Students return to class after 200s building smoke scare

Brennen Ho, Anna Feng, and Sophia Yang

Firefighters arrive at Palo Alto High School responding to a 911 call from English teacher Joshua Knowles-Hinrichs around 1 p.m. today. According to Knowles-Hinrichs, he saw smoke after evacuating students. “[Firefighters] came pretty quickly but I did a lap and told the other English teachers that we were probably going to get evacuated,” Hinrichs said. “I walked back and the room was filling up with smoke.” (Photo: Benjamin Grimes)

Students are back in classrooms following a smoke scare today on the Palo Alto High School campus.

Assistant Principal Erik Olah confirmed that the fire, first reported around 1 p.m., was caused by a mechanical failure.

“There was some sort of faulty HVAC system within the English building that caused some sort of small fire,” Olah said.

Students were sent back to classrooms after 15 minutes, but Olah said administrators will investigate further issues if they arise.

“We will have to look into the system and figure out if it’s an ongoing issue or something that was a one-time situation, but we will get it cleared away,” Olah said. “The fact that we’re sending students back now means that it’s not going to be an issue going forward, but if there’s something that needs to be fixed, we’ll fix it.”

English teacher Joshua Knowles-Hinrichs, who was advising a club meeting in the building, was the first person who smelled the smoke.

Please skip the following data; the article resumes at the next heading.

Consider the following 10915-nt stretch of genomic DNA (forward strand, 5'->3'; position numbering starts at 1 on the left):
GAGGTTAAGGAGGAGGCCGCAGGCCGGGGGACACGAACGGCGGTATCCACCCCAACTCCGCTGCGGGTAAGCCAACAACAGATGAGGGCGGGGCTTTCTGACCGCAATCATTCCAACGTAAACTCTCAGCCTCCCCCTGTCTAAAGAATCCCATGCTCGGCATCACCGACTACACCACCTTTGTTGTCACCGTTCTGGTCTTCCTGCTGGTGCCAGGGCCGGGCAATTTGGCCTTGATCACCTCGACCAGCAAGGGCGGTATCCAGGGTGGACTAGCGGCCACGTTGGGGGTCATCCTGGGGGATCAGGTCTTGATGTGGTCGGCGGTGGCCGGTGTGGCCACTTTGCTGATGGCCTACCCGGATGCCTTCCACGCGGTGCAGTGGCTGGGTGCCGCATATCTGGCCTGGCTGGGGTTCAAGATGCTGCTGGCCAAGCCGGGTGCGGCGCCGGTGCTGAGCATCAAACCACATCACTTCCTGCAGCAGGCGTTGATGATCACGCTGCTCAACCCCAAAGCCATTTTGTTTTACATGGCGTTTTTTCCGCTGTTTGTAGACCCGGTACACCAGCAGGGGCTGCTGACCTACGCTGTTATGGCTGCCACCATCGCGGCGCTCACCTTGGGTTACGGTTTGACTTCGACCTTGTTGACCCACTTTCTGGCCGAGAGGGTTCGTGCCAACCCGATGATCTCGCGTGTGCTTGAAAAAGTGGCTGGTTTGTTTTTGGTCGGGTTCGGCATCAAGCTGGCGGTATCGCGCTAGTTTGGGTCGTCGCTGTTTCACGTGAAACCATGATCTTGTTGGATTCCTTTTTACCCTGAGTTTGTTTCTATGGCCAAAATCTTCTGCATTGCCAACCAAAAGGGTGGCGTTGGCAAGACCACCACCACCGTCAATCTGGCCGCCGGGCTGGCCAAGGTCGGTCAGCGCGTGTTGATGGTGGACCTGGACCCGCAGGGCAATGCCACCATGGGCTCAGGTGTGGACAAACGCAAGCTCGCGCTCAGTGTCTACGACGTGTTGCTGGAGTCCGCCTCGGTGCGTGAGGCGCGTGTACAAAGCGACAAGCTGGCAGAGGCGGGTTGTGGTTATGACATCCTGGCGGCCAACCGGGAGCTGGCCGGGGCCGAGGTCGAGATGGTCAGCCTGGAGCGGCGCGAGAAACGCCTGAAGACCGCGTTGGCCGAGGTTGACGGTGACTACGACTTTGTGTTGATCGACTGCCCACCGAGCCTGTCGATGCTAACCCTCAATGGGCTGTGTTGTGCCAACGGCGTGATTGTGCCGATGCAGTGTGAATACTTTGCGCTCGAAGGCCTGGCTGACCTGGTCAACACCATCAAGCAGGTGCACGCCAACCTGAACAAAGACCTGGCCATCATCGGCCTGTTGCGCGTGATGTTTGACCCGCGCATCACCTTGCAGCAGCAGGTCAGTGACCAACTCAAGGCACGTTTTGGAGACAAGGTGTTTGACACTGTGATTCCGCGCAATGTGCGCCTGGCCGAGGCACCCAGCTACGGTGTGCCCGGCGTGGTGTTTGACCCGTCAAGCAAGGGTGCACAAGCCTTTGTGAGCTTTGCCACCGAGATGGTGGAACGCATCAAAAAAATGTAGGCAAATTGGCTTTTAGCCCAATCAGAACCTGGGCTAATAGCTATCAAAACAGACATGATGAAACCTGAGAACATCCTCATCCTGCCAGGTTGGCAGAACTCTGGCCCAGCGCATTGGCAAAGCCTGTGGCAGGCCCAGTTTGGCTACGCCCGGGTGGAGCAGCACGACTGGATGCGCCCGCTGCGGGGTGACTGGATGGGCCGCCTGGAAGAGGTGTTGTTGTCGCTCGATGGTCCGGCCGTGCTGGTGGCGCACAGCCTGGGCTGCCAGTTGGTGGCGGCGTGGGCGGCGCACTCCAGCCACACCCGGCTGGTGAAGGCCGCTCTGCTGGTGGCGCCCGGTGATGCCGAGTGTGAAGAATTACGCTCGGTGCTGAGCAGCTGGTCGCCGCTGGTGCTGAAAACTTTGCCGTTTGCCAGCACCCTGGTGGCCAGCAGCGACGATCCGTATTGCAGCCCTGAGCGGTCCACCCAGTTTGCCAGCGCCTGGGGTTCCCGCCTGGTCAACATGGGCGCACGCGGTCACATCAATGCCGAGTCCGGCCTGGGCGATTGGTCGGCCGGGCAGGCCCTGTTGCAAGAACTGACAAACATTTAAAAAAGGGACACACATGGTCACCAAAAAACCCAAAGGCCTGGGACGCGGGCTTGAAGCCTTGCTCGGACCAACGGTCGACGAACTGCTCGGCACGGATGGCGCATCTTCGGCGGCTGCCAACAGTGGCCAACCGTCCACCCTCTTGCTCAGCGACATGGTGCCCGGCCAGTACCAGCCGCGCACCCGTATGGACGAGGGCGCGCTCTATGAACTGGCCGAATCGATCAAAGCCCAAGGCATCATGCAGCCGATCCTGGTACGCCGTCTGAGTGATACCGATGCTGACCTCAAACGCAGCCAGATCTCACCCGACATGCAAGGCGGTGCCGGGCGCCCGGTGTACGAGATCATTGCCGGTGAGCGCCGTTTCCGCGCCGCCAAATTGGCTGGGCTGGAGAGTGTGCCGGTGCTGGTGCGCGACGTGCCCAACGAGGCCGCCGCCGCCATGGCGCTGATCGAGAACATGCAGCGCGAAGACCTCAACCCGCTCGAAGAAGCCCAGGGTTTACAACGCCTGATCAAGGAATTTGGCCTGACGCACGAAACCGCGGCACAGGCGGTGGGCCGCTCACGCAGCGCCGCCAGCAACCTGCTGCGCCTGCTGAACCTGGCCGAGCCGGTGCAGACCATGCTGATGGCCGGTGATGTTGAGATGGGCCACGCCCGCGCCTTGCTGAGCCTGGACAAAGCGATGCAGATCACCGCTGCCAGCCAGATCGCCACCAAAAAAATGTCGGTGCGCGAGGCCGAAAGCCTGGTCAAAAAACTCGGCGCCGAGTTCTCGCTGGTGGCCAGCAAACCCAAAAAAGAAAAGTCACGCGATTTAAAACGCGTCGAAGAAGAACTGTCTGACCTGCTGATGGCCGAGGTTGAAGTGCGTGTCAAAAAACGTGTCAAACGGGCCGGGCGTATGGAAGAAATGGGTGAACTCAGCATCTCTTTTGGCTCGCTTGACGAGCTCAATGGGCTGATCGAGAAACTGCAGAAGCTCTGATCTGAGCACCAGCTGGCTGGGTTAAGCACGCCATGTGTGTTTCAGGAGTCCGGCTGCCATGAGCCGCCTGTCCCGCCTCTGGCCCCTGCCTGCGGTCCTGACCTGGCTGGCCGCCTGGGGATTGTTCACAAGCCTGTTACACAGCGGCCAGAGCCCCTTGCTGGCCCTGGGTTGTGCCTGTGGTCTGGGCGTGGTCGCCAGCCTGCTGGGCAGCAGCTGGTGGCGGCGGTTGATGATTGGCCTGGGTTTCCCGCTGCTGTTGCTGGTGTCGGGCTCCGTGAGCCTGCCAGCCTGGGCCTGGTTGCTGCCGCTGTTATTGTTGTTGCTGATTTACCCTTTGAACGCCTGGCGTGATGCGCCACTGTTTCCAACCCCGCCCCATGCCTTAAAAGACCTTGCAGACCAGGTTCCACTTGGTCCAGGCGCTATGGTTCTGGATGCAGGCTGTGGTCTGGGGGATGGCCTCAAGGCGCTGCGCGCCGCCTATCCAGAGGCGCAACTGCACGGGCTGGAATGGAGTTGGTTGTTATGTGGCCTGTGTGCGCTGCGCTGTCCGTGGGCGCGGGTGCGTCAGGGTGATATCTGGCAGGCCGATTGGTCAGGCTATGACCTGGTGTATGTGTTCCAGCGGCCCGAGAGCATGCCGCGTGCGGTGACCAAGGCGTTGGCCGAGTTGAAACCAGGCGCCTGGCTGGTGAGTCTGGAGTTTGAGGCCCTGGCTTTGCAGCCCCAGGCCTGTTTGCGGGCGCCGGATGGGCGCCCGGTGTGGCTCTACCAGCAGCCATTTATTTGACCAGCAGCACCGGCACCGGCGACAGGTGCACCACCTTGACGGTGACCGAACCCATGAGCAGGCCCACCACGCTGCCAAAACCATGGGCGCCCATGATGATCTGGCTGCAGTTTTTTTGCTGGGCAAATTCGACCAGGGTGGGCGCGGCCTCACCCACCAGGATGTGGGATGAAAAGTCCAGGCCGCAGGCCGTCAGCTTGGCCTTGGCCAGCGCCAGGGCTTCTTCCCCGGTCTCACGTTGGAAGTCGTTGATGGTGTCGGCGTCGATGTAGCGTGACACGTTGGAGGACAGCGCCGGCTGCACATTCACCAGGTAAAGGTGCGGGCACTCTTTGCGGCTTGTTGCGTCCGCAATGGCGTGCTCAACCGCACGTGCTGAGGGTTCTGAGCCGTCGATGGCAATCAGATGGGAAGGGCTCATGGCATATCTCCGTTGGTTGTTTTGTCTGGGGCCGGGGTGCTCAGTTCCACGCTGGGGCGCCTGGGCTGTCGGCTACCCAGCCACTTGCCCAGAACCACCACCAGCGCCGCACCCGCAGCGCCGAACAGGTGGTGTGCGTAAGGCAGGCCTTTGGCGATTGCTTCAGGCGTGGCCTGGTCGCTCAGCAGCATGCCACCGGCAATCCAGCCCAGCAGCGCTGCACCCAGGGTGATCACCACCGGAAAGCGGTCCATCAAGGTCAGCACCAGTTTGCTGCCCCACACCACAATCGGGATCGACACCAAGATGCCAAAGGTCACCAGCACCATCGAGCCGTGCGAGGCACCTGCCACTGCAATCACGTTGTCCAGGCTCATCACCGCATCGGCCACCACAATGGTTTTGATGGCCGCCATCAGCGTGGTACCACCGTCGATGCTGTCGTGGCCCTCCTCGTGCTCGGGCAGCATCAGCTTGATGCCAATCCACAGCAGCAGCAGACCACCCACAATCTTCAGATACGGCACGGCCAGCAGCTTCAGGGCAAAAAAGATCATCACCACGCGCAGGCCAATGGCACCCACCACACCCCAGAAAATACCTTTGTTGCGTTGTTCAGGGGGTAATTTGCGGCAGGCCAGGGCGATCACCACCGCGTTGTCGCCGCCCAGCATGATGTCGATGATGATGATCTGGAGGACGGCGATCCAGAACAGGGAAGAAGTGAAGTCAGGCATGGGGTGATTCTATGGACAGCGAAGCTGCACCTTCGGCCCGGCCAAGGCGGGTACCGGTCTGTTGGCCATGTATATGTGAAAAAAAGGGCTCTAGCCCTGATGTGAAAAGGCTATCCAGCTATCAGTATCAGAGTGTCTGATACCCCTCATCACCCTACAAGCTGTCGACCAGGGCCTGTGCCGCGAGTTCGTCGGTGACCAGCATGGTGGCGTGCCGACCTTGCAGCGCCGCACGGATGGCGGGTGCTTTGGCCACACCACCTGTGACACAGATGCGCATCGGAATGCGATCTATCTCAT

Knowles-Hinrichs takes attendance for students in Peery Center. (Photo: Leena Hussein)

“We were in the middle of the YCS [Youth Community Service] meeting in 215 … and basically some students who were sitting up against the wall opposite the door started to smell smoke and burnt plastic and called me over,” Knowles-Hinrichs said. “I smelled it as well and then I went around the building into the book room cause that’s what’s on the other side of the wall they were sitting next to and when I went into that room it smelled really strongly of burnt plastic, but there was no smoke. I called admin and I called 911 right away, which is the procedure.”

Knowles-Hinrichs said some teaching content may have to be moved to next week, but the safety of students is the top priority.

“Safety is so much more important [than lessons] and just getting people out of the room so that they’re not even breathing it [the smoke],” Knowles-Hinrichs said.

Additional reporting for this story provided by Jonathan Chen and Benjamin Grimes.